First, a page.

The Punishment of Lust and Luxury
Mihai Nicodim Gallery is proud to present: The Punishment of Lust and Luxury; an exhibition curated by Jane Neal and featuring the work of Cyprien Gaillard, Adrian Ghenie, Ciprian Muresan and Martin Skauen.
The inspiration for the title of the show derives from a painting by the 19th Century Italian artist Giovani Segantini. A member of the Divisionist group and credited by Kandinsky as being ‘one of the forerunners of spirituality in art’, Segantini was greatly admired by Munch, van Gogh and Ensor. Segantini lost his mother when he was a small boy and whether it was the trauma of this, the influence of his Catholic background, or (in common with a growing number of leading European writers and artists who were beginning to realise art could be an effective means of exposing social injustice), a desire to hi-light the mistreatment of children, the artist embarked upon a series of works about bad mothers of which ‘The punishment of Lust’ (1891) is the best known. The work hangs in the Walker art collection in Liverpool, but not under its original name; shortly after the Museum acquired the painting, the board of trustees demanded it be renamed ‘The Punishment of Luxury’ because the original title was felt to be too controversial.
While the title of Segantini’s work is an intriguing topic for exploration, so is the artist’s own story, his involvement with the Divisionist group, and the controversy his work stirred regarding the concept of ‘bad mothers’. The notion of bad parenting has never had more currency – western society obsesses over what it means to be a good or bad parent; yet despite the advent of feminism and the supposed advancement of sexual equality, still the worst crime to be accused of is to be a wicked mother. So the Walker decided (with a certain foresight as it turned out) to focus the public’s attention on the more palatable vice of luxury. Given that the genesis for this exhibition began some time before the credit crunch entered the global vocabulary, it is weirdly pertinent that the notion of the punishment of luxury has suddenly become especially interesting to explore – both in the context of LA (arguably the world’s capital city for glamour and extravagance), and, at this time of global financial crisis where a drive to find answers and scapegoats is providing the western world’s press with an excuse for prurience, and the companies who survive the global economic downturn with more power and less competition.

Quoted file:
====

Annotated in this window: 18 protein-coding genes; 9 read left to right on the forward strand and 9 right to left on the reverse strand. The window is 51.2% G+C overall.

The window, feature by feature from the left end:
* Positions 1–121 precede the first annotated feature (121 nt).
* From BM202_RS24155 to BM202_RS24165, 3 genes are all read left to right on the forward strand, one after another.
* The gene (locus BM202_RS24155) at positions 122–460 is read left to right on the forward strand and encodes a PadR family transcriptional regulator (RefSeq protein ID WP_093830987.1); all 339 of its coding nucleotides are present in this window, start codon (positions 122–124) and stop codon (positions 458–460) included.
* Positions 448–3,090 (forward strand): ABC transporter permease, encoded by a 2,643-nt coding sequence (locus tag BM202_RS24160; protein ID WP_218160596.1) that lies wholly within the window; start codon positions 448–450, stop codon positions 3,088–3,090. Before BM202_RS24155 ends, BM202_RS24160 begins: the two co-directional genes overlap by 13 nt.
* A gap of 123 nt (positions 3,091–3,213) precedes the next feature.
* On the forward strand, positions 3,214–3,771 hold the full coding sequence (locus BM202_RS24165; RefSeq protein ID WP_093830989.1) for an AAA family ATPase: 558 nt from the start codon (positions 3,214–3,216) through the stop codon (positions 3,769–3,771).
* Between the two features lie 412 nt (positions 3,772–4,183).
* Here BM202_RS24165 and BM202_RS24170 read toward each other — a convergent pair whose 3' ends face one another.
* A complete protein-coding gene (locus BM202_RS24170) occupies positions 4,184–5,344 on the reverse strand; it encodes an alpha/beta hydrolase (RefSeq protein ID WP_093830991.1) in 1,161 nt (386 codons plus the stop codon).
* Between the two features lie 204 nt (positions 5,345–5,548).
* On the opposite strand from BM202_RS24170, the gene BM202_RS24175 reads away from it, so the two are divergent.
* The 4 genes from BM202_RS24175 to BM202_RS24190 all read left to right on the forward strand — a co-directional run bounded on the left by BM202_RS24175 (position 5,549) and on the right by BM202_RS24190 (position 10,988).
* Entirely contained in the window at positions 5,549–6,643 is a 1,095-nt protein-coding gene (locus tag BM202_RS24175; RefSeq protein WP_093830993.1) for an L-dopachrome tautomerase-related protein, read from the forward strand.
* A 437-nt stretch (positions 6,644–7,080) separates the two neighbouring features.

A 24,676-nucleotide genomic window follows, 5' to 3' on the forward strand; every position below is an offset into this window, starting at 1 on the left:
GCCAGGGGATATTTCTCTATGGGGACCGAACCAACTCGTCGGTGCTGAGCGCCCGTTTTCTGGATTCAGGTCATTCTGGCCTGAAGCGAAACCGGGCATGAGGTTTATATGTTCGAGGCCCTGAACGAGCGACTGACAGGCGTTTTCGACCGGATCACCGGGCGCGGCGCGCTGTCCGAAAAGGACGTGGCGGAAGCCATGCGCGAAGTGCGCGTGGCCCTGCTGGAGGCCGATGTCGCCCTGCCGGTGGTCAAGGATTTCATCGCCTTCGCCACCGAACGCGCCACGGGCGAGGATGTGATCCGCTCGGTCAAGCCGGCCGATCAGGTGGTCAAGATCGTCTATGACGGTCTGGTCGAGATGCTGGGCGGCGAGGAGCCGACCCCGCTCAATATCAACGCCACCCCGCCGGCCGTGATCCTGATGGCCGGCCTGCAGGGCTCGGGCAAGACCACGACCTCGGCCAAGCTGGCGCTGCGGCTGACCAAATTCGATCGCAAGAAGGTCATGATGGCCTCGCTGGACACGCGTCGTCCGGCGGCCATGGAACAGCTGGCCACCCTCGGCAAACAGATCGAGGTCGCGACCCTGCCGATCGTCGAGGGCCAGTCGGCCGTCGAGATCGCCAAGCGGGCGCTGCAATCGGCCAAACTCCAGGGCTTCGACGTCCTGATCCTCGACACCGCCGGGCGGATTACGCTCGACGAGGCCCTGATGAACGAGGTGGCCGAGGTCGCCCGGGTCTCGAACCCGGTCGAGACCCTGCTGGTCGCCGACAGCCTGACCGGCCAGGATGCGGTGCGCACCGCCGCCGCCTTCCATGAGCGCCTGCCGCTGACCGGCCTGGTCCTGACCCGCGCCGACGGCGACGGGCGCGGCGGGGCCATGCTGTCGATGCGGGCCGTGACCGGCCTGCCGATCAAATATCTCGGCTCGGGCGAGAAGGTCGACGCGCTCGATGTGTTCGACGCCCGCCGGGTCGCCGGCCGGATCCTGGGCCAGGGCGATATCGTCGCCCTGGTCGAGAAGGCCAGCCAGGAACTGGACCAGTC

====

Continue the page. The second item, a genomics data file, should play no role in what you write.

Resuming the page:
Many disparate public and political voices across the world have argued that there should be a ‘call to account’. The question is, should we individually take this opportunity to reflect and examine our personal motives? And if there is cause for public recriminations, who is to judge and meter our punishment and who will draw the line? Throughout cross-cultural, geographical and political history, art and literature have posed and reposed this question - and for the most part the basic format of the story remains unchanged: the hero is warned not to be seduced from his rightful path; he inevitably strays and learns an important lesson from so doing – but not without first enduring perilous trials, or encountering unpleasant characters and situations. Sometimes, if the artist or author is particularly keen to drive the point home, the hero may even lose his love or his life in order to secure his redemption (if his sins are suitably grave). In our age of relativism, we have almost forgotten the concept of paying our dues – but is there something inbuilt within our psyches that demands we remember?
The four artists in this exhibition will present work that either addresses Segantini’s life and his painting, the moral and ethical questions arising from the issues surrounding culpability and punishment, or the nightmarish consequences of the human desire for order, restitution and power. We will see how even the most banal of activities can become a form of torture should an activity be prolonged sufficiently as to induce suffering in the participant, and witness the erosion of sanity once an obsession is allowed to take hold.
Cyprien Gaillard has been widely exhibited throughout Europe, the Fifth Berlin Biennale and the Athens Biennale among others.
Martin Skauen was also featured in the Athens Biennale in 2008, has had a solo show at Kunstlerhaus Bathanien in Berlin and is currently showing at Laura Bartlett in London.
Ciprian Muresan was featured in the last two editions of Prague Biennale, Athens Biennale in 2008 and had solo shows at Mihai Nicodim Gallery in Los Angeles and Plan B, Cluj, Romania and Berlin.
Adrian Ghenie is currently featured in the Liverpool Biennale, had solo shows at Haunch of Venison, Zurich, Mihai Nicodim, Los Angeles and Nolan Judin, Berlin. His next solo show at Haunch of Venison, London will take place in May 2009 and at Mihai Nicodim, Los Angeles in November 2009.
Both Ciprian Muresan and Ciprien Gaillard will be featured in the upcoming triennial “Younger Than Jesus” organized by the New Museum in New York in April 2009.